In the present study, we demonstrated that flavonol aglycones specifically accumulated into the nucleus of Hepa-1c1c7 cells using a confocal laser scanning fluorescent microscope (Figs. 2, ,3,3, ,4,4, ,5).5). It is likely that flavonol aglycones are easily cross cellular and nuclear membranes through the passive diffusion (Walgren et al. 1998) but not endocytosis. Previously, it was reported that quercetin but not its conjugated form emitted fluorescence in Caco-2 cells by a fluorescence microscope (Walgren et al. 2000b) but this report did not address the subcellular localization. Thus, this is the first report demonstrating the nuclear accumulation of flavonol aglycones detected with a fluorescence microscope. This method is superior to HPLC and LC/MS because it does not require intracellular fractionation and extraction of the compound from the cells, although fluorescence microscopy has a limitation to detect the compound belonging to flavonol subclass and it can not quantify the compound. Sensitivity of this method was lower than that of the method using radioactive compounds, such as [3H]-kaempferol (Fig. 1), since the former method can detect incorporated flavonol aglycone itself whereas the later one can detected sum of the aglycone and its metabolites. This indicates that sensitivity of our developed method would be depending on the cell types because of the different metabolizing activities of flavonoids.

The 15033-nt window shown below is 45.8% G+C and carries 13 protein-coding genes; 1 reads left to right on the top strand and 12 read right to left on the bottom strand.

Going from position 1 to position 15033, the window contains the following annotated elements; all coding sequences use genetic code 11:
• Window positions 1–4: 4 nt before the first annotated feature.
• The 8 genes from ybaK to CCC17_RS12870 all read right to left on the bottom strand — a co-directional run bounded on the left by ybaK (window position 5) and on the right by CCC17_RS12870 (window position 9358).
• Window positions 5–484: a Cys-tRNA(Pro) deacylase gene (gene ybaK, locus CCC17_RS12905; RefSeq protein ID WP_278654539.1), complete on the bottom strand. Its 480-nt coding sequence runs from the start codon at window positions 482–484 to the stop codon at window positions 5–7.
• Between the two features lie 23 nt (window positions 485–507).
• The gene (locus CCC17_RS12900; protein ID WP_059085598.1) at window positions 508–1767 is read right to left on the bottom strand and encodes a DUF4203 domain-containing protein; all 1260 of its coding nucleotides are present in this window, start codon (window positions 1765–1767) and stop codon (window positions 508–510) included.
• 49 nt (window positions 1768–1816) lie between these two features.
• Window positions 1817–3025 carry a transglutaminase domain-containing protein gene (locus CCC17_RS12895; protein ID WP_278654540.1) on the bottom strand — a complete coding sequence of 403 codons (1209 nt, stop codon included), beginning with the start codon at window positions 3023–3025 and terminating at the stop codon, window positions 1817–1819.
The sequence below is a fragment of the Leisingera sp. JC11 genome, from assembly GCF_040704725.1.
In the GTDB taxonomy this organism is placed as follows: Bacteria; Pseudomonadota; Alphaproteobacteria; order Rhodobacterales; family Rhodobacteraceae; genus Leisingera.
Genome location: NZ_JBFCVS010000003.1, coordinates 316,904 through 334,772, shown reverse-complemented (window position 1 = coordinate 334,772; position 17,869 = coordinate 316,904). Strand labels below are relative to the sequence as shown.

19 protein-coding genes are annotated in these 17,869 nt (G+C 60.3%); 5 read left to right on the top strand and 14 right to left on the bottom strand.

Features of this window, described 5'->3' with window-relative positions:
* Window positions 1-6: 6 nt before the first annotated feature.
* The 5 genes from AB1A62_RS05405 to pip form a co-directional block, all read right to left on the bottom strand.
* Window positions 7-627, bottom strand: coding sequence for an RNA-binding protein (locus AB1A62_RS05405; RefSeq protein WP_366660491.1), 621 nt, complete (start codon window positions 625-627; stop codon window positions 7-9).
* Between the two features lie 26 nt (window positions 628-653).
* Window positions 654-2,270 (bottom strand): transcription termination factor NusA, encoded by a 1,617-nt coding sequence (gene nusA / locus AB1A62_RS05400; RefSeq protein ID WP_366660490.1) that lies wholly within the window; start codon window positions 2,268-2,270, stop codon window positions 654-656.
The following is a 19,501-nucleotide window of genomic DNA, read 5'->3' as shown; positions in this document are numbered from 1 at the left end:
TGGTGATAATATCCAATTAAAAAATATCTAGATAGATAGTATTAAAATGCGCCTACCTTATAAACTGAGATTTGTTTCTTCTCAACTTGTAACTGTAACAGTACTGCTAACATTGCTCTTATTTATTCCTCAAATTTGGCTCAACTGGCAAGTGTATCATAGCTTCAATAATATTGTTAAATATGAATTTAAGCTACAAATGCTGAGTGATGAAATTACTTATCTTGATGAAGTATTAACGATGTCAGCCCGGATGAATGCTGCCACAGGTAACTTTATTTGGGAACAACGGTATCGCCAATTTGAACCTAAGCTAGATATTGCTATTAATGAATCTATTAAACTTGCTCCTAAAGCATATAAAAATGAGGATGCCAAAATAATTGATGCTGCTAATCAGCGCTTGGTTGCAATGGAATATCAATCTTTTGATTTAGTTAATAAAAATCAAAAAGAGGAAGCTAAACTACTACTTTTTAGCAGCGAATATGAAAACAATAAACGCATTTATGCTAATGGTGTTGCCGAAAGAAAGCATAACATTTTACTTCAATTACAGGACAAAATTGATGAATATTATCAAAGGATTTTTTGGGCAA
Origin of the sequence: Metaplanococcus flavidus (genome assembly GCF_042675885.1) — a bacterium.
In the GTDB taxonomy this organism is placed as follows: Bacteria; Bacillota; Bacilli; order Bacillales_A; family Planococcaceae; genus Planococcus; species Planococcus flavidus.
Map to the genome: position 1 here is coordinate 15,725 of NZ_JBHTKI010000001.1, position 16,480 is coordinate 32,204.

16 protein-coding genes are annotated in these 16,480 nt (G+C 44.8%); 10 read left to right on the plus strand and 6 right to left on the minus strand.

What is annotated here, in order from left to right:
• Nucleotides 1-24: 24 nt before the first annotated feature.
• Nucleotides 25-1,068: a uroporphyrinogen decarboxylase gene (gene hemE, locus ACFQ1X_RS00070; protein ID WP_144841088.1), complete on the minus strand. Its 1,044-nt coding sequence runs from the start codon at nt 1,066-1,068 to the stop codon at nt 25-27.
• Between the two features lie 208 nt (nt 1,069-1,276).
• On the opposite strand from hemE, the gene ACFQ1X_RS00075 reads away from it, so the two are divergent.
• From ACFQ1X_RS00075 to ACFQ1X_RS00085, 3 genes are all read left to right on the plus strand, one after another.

As to the relationship between chemical structure and autofluorescence, a hydroxyl group at the C3-position in the flavonol skeleton is important because no fluorescence was observed in the cells treated with compounds belonging to the flavone, flavanone and catechin subclasses. Even flavonol lost its autofluorescence when a sugar moiety was bound to the C3-position (Fig. 4). It is suggested that a substituent functional group introduced to the C3-position by metabolism also leads to the loss of the autofluorescence in the cells. Further study is needed to clarify the structure-fluorescence relationship.